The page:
Journal of Orthopaedic Case Reports | pISSN 2250-0685 | eISSN 2321-3817 | Available on www.jocr.co.in | doi:10.13107/jocr.2250-0685.886 34

This is an Open Access article distributed under the terms of the Creative Commons Attribution Non-Commercial License (http://creativecommons.org/licenses/by-nc/3.0) which permits unrestricted non-commercial use, distribution, and reproduction in any medium, provided the original work is properly cited.

Ponnusami G et al

www.jocr.co.in

Figure 1: 135° barrel plate placed exactly over proximal femur in such a way to superimpose over fracture site to locate theplace of incision. Figure 3: Immediate post-operative wound.

thereby achieving short operative time with satisfying economic challenge. A 135° short barrel plate system selected. The procedure starts with reducing the fracture in fracture table with C-arm control in both anteroposterior and lateral plane. The level of incision planned using image intensifier guidance. Barrel plate placed exactly over the proximal thigh such a way it superimposes the place where planned placement of the implant. Two vertical lines drew, one from the second and another from the third hole of the implant. A third horizontal line is drawn exactly along the proximal femoral shaft. Skin and the deep incision made along the horizontal line from the intersection of first to second vertical line muscular attachments are erased using periosteal elevator both proximally and distally (Fig. 1). Specially designed 135° angle guide placed over the lateral cortex and guide wire inserted into the center of the neck with anteroposterior and lateral C-Arm view control (Fig. 2). Instead of triple reaming, 8mm and 13mm, separate measures marked reamers are used through 14mm sleeve. Once head screw inserted in place 135° - 4 hole barrel plate slides over the lateral cortex with the barrel facing the surgeon. Then, the plate flipped 180° in longitudinal axis and barrel negotiated over the head screw with reduction instrument. Cortical screws are placed through the plate in a routine fashion providing special precautions to be taken using a long drill bit and bone tap with appropriate sleeves. Whole procedure finished within 20 min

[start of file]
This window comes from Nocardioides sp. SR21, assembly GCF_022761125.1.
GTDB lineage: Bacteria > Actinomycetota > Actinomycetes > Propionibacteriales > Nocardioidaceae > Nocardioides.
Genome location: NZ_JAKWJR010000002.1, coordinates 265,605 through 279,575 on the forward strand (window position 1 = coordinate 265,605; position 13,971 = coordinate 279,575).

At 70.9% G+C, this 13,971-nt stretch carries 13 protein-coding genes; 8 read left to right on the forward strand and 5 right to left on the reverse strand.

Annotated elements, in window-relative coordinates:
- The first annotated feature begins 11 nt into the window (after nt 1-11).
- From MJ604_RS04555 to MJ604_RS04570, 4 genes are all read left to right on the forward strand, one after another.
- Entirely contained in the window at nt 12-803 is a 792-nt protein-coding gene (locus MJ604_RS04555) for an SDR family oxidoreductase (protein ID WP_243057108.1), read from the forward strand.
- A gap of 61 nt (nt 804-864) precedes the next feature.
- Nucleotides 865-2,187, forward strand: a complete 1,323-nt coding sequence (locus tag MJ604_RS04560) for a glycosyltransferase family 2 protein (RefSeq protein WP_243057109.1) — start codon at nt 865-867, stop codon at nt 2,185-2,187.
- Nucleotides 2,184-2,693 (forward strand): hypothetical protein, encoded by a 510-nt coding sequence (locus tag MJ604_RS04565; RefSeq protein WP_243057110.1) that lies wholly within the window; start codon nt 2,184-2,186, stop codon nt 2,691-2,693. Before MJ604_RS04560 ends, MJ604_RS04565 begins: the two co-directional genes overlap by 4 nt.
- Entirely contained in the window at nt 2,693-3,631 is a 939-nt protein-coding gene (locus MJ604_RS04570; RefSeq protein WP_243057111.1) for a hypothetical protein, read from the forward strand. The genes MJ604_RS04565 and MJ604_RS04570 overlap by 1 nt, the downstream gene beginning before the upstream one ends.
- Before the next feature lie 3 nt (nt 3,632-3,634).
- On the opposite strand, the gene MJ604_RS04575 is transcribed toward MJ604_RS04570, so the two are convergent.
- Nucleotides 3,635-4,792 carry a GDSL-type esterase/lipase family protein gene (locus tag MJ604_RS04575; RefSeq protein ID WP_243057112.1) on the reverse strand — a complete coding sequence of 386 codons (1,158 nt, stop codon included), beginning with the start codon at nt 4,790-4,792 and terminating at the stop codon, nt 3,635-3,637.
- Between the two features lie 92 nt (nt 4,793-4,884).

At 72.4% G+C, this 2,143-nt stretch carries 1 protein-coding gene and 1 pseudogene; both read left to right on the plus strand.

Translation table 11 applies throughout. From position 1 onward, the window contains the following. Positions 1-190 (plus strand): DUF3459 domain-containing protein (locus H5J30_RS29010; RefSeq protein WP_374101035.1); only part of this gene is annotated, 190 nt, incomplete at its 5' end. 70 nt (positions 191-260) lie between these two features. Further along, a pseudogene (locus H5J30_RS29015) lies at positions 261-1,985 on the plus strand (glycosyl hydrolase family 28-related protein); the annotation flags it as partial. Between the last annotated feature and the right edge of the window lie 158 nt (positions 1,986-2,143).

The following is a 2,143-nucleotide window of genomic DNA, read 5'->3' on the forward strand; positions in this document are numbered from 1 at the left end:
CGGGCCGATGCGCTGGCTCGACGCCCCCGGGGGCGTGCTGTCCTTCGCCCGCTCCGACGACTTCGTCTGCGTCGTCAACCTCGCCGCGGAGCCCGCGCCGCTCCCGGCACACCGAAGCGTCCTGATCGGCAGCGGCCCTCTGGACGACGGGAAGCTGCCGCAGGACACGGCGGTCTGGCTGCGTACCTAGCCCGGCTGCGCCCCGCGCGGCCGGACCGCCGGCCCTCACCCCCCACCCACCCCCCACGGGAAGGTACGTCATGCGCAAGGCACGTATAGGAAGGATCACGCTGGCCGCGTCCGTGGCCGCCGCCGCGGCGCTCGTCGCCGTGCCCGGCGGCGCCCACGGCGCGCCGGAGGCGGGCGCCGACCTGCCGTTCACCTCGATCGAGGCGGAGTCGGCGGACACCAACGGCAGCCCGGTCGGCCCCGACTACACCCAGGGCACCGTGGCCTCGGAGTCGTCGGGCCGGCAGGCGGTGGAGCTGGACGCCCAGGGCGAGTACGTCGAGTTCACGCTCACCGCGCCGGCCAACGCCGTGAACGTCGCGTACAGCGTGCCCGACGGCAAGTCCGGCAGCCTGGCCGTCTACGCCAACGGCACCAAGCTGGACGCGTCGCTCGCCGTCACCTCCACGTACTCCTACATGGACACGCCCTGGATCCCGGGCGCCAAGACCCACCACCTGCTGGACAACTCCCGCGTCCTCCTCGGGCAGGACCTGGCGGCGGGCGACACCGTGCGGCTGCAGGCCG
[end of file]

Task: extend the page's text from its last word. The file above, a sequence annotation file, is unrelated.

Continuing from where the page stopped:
Figure 2: Slim 135° angle guide with reference over the skin. Journal of Orthopaedic Case Reports | Volume 7 | Issue 5 | Sep - Oct 2017 | Page 34-37